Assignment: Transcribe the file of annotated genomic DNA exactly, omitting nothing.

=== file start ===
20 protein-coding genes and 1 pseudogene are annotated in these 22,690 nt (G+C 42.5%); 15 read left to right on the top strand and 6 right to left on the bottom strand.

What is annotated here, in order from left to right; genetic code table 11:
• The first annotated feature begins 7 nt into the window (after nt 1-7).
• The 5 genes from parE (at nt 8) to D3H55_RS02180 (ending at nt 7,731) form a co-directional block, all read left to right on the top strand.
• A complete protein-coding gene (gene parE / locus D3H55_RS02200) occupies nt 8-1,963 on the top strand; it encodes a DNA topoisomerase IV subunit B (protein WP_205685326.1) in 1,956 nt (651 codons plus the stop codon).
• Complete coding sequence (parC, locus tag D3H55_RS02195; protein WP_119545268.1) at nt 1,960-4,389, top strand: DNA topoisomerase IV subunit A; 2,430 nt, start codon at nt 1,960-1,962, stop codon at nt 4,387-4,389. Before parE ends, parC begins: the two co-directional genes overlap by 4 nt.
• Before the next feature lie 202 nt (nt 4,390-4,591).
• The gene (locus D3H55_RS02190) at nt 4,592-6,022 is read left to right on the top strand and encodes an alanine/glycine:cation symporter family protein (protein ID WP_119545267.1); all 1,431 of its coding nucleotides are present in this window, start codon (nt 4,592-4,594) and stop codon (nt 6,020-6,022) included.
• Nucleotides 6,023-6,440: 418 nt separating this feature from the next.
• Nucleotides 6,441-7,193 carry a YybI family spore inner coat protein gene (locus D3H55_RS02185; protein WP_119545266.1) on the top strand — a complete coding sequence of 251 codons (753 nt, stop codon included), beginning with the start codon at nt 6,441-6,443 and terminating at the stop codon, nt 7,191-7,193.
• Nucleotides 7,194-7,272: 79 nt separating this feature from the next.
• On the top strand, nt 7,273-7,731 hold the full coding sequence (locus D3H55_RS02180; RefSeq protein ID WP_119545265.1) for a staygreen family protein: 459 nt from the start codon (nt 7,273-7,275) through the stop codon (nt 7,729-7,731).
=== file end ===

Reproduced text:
20 protein-coding genes and 1 pseudogene are annotated in these 22,690 nt (G+C 42.5%); 15 read left to right on the top strand and 6 right to left on the bottom strand.

What is annotated here, in order from left to right; genetic code table 11:
• The first annotated feature begins 7 nt into the window (after nt 1-7).
• The 5 genes from parE (at nt 8) to D3H55_RS02180 (ending at nt 7,731) form a co-directional block, all read left to right on the top strand.
• A complete protein-coding gene (gene parE / locus D3H55_RS02200) occupies nt 8-1,963 on the top strand; it encodes a DNA topoisomerase IV subunit B (protein WP_205685326.1) in 1,956 nt (651 codons plus the stop codon).
• Complete coding sequence (parC, locus tag D3H55_RS02195; protein WP_119545268.1) at nt 1,960-4,389, top strand: DNA topoisomerase IV subunit A; 2,430 nt, start codon at nt 1,960-1,962, stop codon at nt 4,387-4,389. Before parE ends, parC begins: the two co-directional genes overlap by 4 nt.
• Before the next feature lie 202 nt (nt 4,390-4,591).
• The gene (locus D3H55_RS02190) at nt 4,592-6,022 is read left to right on the top strand and encodes an alanine/glycine:cation symporter family protein (protein ID WP_119545267.1); all 1,431 of its coding nucleotides are present in this window, start codon (nt 4,592-4,594) and stop codon (nt 6,020-6,022) included.
• Nucleotides 6,023-6,440: 418 nt separating this feature from the next.
• Nucleotides 6,441-7,193 carry a YybI family spore inner coat protein gene (locus D3H55_RS02185; protein WP_119545266.1) on the top strand — a complete coding sequence of 251 codons (753 nt, stop codon included), beginning with the start codon at nt 6,441-6,443 and terminating at the stop codon, nt 7,191-7,193.
• Nucleotides 7,194-7,272: 79 nt separating this feature from the next.
• On the top strand, nt 7,273-7,731 hold the full coding sequence (locus D3H55_RS02180; RefSeq protein ID WP_119545265.1) for a staygreen family protein: 459 nt from the start codon (nt 7,273-7,275) through the stop codon (nt 7,729-7,731).